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Last Post by pyTony
0

my code

def y():

    matrix = [ "12.34, 67.89, 56.21", 
                "22.01, 11.0,  34.56",
                "20.0,  56,    0"     ]

    a = [x.split(", ") for x in matrix]

In polsih this word name is 'tranpozycja' ( in math ).

Edited by kur3k: n/a

0

An excellent use of module numpy ...

# transpose a Python list of lists (matrix)
# using module numpy from http://sourceforge.net/projects/numpy
# tested with Python 2.6.5

import numpy as np

# a Python list of lists (made to look pretty)
matrix = [
[1, 2, 3],
[4, 5, 6],
[7, 8, 9]
]

# change to a numpy matrix
matrix_np = np.array(matrix)

print( matrix_np )

"""my result -->
[[1 2 3]
 [4 5 6]
 [7 8 9]]
"""

matrix_np_transposed = np.transpose(matrix_np)

print( matrix_np_transposed )

"""my result -->
[[1 4 7]
 [2 5 8]
 [3 6 9]]
"""

# change back into a Python list of lists (matrix)
matrix_transposed = matrix_np_transposed.tolist()

print( matrix_transposed )

"""my result (made pretty) -->
[
[1, 4, 7], 
[2, 5, 8], 
[3, 6, 9]
]
"""
0

There is the classical zip(*list) :

>>> matrix = [[1,2,3],[4,5,6],[7,8,9]]
>>> zip(*matrix)
[(1, 4, 7), (2, 5, 8), (3, 6, 9)]
0

Also

>>> n=10
>>> a=[list(range(n)) for y in range(n)]
>>> from pprint import pprint as pp
>>> pp(a)
[[0, 1, 2, 3, 4, 5, 6, 7, 8, 9],
 [0, 1, 2, 3, 4, 5, 6, 7, 8, 9],
 [0, 1, 2, 3, 4, 5, 6, 7, 8, 9],
 [0, 1, 2, 3, 4, 5, 6, 7, 8, 9],
 [0, 1, 2, 3, 4, 5, 6, 7, 8, 9],
 [0, 1, 2, 3, 4, 5, 6, 7, 8, 9],
 [0, 1, 2, 3, 4, 5, 6, 7, 8, 9],
 [0, 1, 2, 3, 4, 5, 6, 7, 8, 9],
 [0, 1, 2, 3, 4, 5, 6, 7, 8, 9],
 [0, 1, 2, 3, 4, 5, 6, 7, 8, 9]]
>>> pp(map(None,*a))
[(0, 0, 0, 0, 0, 0, 0, 0, 0, 0),
 (1, 1, 1, 1, 1, 1, 1, 1, 1, 1),
 (2, 2, 2, 2, 2, 2, 2, 2, 2, 2),
 (3, 3, 3, 3, 3, 3, 3, 3, 3, 3),
 (4, 4, 4, 4, 4, 4, 4, 4, 4, 4),
 (5, 5, 5, 5, 5, 5, 5, 5, 5, 5),
 (6, 6, 6, 6, 6, 6, 6, 6, 6, 6),
 (7, 7, 7, 7, 7, 7, 7, 7, 7, 7),
 (8, 8, 8, 8, 8, 8, 8, 8, 8, 8),
 (9, 9, 9, 9, 9, 9, 9, 9, 9, 9)]
>>>

(zip stops in shortest iterable)
And if you happen to need to make the shorter lines longer by filling by None. You can do howerver map(None,*matrix)

>>> a=[list(range(y)) for y in range(n)]
>>> pp(a)
[[],
 [0],
 [0, 1],
 [0, 1, 2],
 [0, 1, 2, 3],
 [0, 1, 2, 3, 4],
 [0, 1, 2, 3, 4, 5],
 [0, 1, 2, 3, 4, 5, 6],
 [0, 1, 2, 3, 4, 5, 6, 7],
 [0, 1, 2, 3, 4, 5, 6, 7, 8]]
>>> pp(zip(*a))
[]
>>> pp(map(None,*a))
[(None, 0, 0, 0, 0, 0, 0, 0, 0, 0),
 (None, None, 1, 1, 1, 1, 1, 1, 1, 1),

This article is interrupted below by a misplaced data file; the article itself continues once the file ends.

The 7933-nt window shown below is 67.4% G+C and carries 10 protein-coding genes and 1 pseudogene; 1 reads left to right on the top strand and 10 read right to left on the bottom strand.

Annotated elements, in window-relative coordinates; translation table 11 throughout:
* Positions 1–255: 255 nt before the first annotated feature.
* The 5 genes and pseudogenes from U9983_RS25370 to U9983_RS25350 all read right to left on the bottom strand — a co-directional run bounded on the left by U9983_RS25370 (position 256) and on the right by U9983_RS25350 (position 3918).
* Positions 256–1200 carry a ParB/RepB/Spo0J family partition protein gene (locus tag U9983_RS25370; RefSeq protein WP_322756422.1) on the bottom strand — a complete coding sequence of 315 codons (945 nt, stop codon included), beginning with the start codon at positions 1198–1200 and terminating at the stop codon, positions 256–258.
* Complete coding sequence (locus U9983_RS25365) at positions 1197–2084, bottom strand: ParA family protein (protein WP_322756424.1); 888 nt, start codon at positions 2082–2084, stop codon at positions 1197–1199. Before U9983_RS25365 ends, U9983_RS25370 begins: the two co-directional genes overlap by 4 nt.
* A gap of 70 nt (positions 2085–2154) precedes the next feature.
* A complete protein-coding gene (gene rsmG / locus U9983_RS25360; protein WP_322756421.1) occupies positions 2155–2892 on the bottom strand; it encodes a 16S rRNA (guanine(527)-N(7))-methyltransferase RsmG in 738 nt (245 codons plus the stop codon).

(None, None, None, 2, 2, 2, 2, 2, 2, 2),
 (None, None, None, None, 3, 3, 3, 3, 3, 3),
 (None, None, None, None, None, 4, 4, 4, 4, 4),
 (None, None, None, None, None, None, 5, 5, 5, 5),
 (None, None, None, None, None, None, None, 6, 6, 6),
 (None, None, None, None, None, None, None, None, 7, 7),
 (None, None, None, None, None, None, None, None, None, 8)]
>>>

Edited by pyTony: n/a

0

One problem is that
map(None, *matrix)
will not work with Python3

However
list(zip(*matrix))
does work with Python3

Edited by vegaseat: n/a

0

And with few iterations of interactive testing the triangle matrix can be got back by :icon_wink:

pp(map(lambda x: filter(None,x),zip(*map(None,*a))))

Surely not most straigt forward thing but I got just curious.
If you got confused:
Do transform Map(None way
Undo it zip(* way
Filter Nones by map filter with lambda function for standard parameter None

vegaseat:

In python2.6 zip(*matrix) seem to work without list i.e list(zip(*matrix))==zip(*matrix)


Tony

Edited by pyTony: n/a

-1

I want new function, i dont want use this function ...

New function == algorythims tranpose matrix

0

Look, if you want a new function, and you're sure that it'll always be a 3x3 matrix, think about what you need to do. Outline it. Do it by hand a few times, and then list EVERY step needed to do it. Then translate it into the python code. So let me show you something:

# Our 3x3 matrix
matrix = \
[
    [1, 2, 3],
    [4, 5, 6],
    [7, 8, 9],
]
# What we want it as:
new_matrix = \
[
    [1, 4, 7],
    [2, 5, 8],
    [3, 6, 9]
]
# What steps do we need?
# If we take a look at the number placements, we get this:
# matrix[0][0] = 1
# matrix[0][1] = 2
# matrix[0][2] = 3
# matrix[1][0] = 4
# matrix[1][1] = 5
# matrix[1][2] = 6
# matrix[2][0] = 7
# matrix[2][1] = 8
# matrix[2][2] = 9

# We want it to look like this:
# new_matrix[0][0] = 1
# new_matrix[0][1] = 4
# new_matrix[0][2] = 7
# new_matrix[1][0] = 2
# new_matrix[1][1] = 5
# new_matrix[1][2] = 8
# new_matrix[2][0] = 3
# new_matrix[2][1] = 6
# new_matrix[2][2] = 9

# What steps can we take to make this possible?

If you need further help, don't be hesitant to ask

0

Why use new function when it is already built in the language zip(*matrix) or map(None,*matrix) You want to do format checking or something?

Edited by pyTony: n/a

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